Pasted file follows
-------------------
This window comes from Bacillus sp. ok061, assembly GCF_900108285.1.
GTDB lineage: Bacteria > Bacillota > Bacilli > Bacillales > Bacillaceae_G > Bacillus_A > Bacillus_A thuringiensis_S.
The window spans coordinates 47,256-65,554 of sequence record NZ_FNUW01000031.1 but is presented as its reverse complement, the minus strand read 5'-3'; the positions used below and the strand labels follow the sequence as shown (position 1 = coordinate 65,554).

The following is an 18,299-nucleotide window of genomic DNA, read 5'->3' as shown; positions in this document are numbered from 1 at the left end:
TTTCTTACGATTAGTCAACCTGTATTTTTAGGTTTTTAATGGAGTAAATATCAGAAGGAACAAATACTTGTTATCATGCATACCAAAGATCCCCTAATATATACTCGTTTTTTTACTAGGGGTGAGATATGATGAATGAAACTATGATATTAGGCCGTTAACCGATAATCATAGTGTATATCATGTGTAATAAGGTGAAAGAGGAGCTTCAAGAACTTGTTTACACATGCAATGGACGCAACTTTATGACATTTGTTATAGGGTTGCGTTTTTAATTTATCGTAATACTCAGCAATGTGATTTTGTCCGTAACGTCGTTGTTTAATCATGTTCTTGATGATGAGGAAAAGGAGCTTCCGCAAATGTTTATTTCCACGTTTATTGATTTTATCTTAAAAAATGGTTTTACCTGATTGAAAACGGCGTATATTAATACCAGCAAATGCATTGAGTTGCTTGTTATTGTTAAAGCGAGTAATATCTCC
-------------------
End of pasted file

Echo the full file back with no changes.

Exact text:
This window comes from Bacillus sp. ok061, assembly GCF_900108285.1.
GTDB lineage: Bacteria > Bacillota > Bacilli > Bacillales > Bacillaceae_G > Bacillus_A > Bacillus_A thuringiensis_S.
The window spans coordinates 47,256-65,554 of sequence record NZ_FNUW01000031.1 but is presented as its reverse complement, the minus strand read 5'-3'; the positions used below and the strand labels follow the sequence as shown (position 1 = coordinate 65,554).

The following is an 18,299-nucleotide window of genomic DNA, read 5'->3' as shown; positions in this document are numbered from 1 at the left end:
TTTCTTACGATTAGTCAACCTGTATTTTTAGGTTTTTAATGGAGTAAATATCAGAAGGAACAAATACTTGTTATCATGCATACCAAAGATCCCCTAATATATACTCGTTTTTTTACTAGGGGTGAGATATGATGAATGAAACTATGATATTAGGCCGTTAACCGATAATCATAGTGTATATCATGTGTAATAAGGTGAAAGAGGAGCTTCAAGAACTTGTTTACACATGCAATGGACGCAACTTTATGACATTTGTTATAGGGTTGCGTTTTTAATTTATCGTAATACTCAGCAATGTGATTTTGTCCGTAACGTCGTTGTTTAATCATGTTCTTGATGATGAGGAAAAGGAGCTTCCGCAAATGTTTATTTCCACGTTTATTGATTTTATCTTAAAAAATGGTTTTACCTGATTGAAAACGGCGTATATTAATACCAGCAAATGCATTGAGTTGCTTGTTATTGTTAAAGCGAGTAATATCTCC